Verdict? Anyone?

A Triumph of Technological Wizardry

For ages now I’ve been thinking that it would be nice to customize this blog.  Make it my own.

Well after months of forethought and planning I managed to gather my children and coerce them into posing for an ’emptying nest’ picture.  With varying degrees of co-operation.  The exhibitionist of the group was just happy to have a camera pointing at her and she skipped and waved on cue.  The boys, as you can tell, were slightly less enthusiastic, but they walked where they were told and for that I am extremely grateful.

Picking a new theme was a challenge, primarily because I couldn’t work out how to change the header image, but google came through for me and together we worked it out.

Here’s the result – and I would love to hear what you think of the new look.


A Crash Course in Defensive Driving

I wish my children would learn how to drive!

As an exemplary driver myself I’ve tried to set a good example.  I’ve tried to explain that even though their father laughs at me for driving like an old lady it’s actually called defensive driving and is probably the reason why I’ve never had a ticket (shall we count the tickets their father has had?  Oh, right … that would be too big a number for the human brain to comprehend).

The first lesson came earlier in the spring when Sunny Jim got driven into, as he turned left, by an oncoming vehicle running the now red light.  It wasn’t his fault, except that he should be smart enough to assume that everyone else on the road is going to be driving like a clueless moron (an assertion I stick to, and I’m not often disappointed).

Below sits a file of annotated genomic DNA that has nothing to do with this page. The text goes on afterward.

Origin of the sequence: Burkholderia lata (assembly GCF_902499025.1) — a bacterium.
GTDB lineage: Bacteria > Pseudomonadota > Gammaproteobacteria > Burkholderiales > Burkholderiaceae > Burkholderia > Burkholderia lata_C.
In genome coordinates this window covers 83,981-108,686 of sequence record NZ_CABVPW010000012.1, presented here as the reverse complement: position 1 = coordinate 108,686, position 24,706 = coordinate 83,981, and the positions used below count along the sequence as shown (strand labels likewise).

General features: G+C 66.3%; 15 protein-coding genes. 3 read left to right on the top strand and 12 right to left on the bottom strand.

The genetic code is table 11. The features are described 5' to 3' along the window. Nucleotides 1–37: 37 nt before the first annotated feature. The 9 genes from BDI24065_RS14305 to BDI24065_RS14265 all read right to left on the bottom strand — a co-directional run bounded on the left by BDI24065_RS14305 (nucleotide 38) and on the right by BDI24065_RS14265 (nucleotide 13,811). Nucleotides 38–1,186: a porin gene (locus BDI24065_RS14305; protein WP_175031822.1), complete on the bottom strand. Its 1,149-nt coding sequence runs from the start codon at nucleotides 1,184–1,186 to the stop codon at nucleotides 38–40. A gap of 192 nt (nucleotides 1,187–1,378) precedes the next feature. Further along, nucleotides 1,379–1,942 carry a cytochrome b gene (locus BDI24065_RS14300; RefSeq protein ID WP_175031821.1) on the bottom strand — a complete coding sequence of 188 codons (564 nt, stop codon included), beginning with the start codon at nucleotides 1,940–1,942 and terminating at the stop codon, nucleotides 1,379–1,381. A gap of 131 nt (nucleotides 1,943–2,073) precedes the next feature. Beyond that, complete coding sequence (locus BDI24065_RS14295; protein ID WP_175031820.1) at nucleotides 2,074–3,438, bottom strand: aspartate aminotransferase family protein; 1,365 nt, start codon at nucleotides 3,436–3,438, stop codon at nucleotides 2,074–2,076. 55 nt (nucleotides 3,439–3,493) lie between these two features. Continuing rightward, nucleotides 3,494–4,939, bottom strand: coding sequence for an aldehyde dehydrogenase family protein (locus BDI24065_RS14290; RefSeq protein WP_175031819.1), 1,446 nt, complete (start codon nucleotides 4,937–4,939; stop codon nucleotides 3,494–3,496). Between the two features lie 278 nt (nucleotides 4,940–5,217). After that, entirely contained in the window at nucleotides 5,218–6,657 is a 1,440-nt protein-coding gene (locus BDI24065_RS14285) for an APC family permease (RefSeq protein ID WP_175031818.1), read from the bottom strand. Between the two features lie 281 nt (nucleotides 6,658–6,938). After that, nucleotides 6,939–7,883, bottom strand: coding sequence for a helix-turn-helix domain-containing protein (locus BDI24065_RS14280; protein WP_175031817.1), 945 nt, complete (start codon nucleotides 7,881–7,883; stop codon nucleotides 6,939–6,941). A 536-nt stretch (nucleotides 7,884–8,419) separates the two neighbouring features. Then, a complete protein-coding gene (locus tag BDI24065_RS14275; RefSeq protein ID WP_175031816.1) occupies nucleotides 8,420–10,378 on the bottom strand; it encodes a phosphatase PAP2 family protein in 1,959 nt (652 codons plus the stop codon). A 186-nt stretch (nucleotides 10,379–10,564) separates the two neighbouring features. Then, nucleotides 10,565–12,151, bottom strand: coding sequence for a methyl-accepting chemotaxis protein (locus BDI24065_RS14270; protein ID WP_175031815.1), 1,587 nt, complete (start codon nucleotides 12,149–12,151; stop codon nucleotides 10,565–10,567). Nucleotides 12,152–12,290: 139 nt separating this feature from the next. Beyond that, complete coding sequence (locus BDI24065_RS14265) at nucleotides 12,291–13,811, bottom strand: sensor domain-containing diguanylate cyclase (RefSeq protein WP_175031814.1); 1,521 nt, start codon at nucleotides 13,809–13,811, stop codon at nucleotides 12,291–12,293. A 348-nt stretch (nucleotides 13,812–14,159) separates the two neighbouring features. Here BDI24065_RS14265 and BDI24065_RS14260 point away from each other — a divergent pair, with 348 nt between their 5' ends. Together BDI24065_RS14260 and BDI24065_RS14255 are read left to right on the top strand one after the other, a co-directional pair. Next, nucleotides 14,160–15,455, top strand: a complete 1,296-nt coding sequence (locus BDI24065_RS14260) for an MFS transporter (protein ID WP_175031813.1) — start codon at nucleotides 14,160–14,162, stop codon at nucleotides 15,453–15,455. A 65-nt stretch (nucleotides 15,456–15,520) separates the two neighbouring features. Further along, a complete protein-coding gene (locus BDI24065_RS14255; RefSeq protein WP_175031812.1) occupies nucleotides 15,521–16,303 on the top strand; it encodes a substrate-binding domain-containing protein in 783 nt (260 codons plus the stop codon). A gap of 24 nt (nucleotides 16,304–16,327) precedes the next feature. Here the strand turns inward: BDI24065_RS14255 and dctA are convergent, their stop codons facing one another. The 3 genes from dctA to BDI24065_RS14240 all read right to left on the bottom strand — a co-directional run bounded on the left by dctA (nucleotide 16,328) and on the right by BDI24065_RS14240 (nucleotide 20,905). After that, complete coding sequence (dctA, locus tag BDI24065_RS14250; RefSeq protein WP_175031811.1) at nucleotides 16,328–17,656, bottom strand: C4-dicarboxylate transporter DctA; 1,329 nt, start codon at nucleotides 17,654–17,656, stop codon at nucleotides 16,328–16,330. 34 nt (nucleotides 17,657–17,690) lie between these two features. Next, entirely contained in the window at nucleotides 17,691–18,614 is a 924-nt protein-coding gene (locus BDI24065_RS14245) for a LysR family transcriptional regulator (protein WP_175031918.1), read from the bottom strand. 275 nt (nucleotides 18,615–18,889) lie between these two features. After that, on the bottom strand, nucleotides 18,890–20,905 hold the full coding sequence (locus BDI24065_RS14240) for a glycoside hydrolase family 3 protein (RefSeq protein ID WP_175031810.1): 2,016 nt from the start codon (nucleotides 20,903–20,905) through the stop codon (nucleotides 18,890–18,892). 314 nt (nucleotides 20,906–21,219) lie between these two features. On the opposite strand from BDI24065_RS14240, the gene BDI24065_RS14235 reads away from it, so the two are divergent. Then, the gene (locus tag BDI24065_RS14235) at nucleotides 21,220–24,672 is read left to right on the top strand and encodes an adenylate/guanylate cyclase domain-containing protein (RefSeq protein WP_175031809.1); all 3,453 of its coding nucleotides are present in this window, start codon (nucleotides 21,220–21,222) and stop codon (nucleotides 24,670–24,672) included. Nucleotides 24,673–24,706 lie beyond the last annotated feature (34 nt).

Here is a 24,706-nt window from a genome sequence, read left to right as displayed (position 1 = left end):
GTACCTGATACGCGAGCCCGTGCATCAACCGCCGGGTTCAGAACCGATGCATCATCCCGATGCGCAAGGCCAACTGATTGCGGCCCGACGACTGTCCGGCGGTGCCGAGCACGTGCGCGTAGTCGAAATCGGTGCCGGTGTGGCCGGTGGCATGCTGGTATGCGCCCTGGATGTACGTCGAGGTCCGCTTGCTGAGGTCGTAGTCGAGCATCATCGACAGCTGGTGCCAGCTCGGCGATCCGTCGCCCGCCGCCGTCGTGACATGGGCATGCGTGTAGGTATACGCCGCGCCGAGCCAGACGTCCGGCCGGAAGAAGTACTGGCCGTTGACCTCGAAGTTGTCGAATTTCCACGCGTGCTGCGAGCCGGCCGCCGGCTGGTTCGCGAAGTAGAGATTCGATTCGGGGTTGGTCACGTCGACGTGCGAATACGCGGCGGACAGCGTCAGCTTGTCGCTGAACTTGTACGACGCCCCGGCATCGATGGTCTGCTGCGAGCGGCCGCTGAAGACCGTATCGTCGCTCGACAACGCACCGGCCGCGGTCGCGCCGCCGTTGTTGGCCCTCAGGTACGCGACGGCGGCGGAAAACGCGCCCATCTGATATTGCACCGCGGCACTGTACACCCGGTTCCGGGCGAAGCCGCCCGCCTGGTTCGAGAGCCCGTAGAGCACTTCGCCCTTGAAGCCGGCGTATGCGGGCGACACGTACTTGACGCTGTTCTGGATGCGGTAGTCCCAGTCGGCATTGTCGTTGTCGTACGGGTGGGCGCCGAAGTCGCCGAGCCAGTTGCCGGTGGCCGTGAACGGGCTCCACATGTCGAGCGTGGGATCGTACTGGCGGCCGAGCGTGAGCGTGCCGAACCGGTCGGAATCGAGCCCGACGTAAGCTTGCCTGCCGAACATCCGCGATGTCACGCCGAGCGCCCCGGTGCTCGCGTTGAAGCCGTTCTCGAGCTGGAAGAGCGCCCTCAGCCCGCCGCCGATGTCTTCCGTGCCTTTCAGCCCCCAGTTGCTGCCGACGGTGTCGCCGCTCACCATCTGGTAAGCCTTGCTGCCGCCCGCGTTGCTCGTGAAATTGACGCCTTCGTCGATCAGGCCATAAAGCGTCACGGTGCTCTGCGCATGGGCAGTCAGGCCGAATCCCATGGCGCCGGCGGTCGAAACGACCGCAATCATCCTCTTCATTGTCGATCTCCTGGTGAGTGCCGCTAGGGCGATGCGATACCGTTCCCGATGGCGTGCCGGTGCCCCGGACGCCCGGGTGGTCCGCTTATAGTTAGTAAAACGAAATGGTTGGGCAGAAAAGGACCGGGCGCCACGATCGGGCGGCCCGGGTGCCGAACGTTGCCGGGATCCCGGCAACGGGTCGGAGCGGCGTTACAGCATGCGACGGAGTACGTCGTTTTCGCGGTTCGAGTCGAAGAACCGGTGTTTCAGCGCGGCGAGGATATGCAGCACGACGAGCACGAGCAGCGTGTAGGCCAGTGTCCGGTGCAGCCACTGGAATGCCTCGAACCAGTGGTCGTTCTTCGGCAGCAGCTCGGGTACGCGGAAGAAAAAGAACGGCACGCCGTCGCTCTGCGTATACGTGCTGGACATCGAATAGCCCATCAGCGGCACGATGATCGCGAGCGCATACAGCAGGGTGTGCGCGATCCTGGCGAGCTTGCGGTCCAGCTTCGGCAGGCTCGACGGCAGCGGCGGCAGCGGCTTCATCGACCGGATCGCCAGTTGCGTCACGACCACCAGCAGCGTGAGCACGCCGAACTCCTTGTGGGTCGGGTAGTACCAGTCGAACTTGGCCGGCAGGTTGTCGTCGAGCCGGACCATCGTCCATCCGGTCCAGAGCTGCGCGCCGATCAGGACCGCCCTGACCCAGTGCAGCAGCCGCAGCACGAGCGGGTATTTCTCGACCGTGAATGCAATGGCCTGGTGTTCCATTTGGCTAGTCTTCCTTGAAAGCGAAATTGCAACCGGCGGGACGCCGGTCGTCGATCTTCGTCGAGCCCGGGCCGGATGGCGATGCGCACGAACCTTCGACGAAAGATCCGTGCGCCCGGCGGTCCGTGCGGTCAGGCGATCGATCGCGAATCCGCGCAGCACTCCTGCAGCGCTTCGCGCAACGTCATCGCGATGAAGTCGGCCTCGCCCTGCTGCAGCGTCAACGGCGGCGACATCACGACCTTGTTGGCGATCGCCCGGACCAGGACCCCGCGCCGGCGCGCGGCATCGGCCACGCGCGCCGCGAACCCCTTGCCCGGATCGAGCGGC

Crashed car

Happily, this is not Sunny Jim’s car, but it’s an excellent  example of what happens when you trust anyone else on the road to behave like an even remotely intelligent/competent human being.

During the course of the summer, SJ bought himself a new car and Roxy got that car. As it’s now in the shop being fixed Roxy is driving my car, I’m driving hubby’s truck and hubby is driving one of the company trucks (it’s not a simple system but it seems to work).  All good so far, except that yesterday, while driving my car, Roxy rear-ended someone.

It really was the merest bump; no-one was hurt and you have to look very hard to find even a scratch on my bumber.  BUT seriously?  Does anyone else see the irony of the fact that she only crashed my car because I had lent it to her while the other crashed car was in the bodyshop?

I think there’s a lot to be said for raising the minimum driving age to 32 … except that I’d still be Mummy Chauffeur, so maybe that’s not such a great idea.


I haven’t blogged for a while for a multitude of reasons, the primary one being that I’m extremely easily distracted.  Yes, despite the fact that I’m as passionate about this blog as I am about any other hobbies/interests I might have, I find that entire weeks can go by without a word and without a qualm.  So after skipping all kinds of adventures, from Sunny Jim graduating, Hoss breaking his arm and Roxy coming home from  Vancouver for the summer, here’s what’s on my mind right now…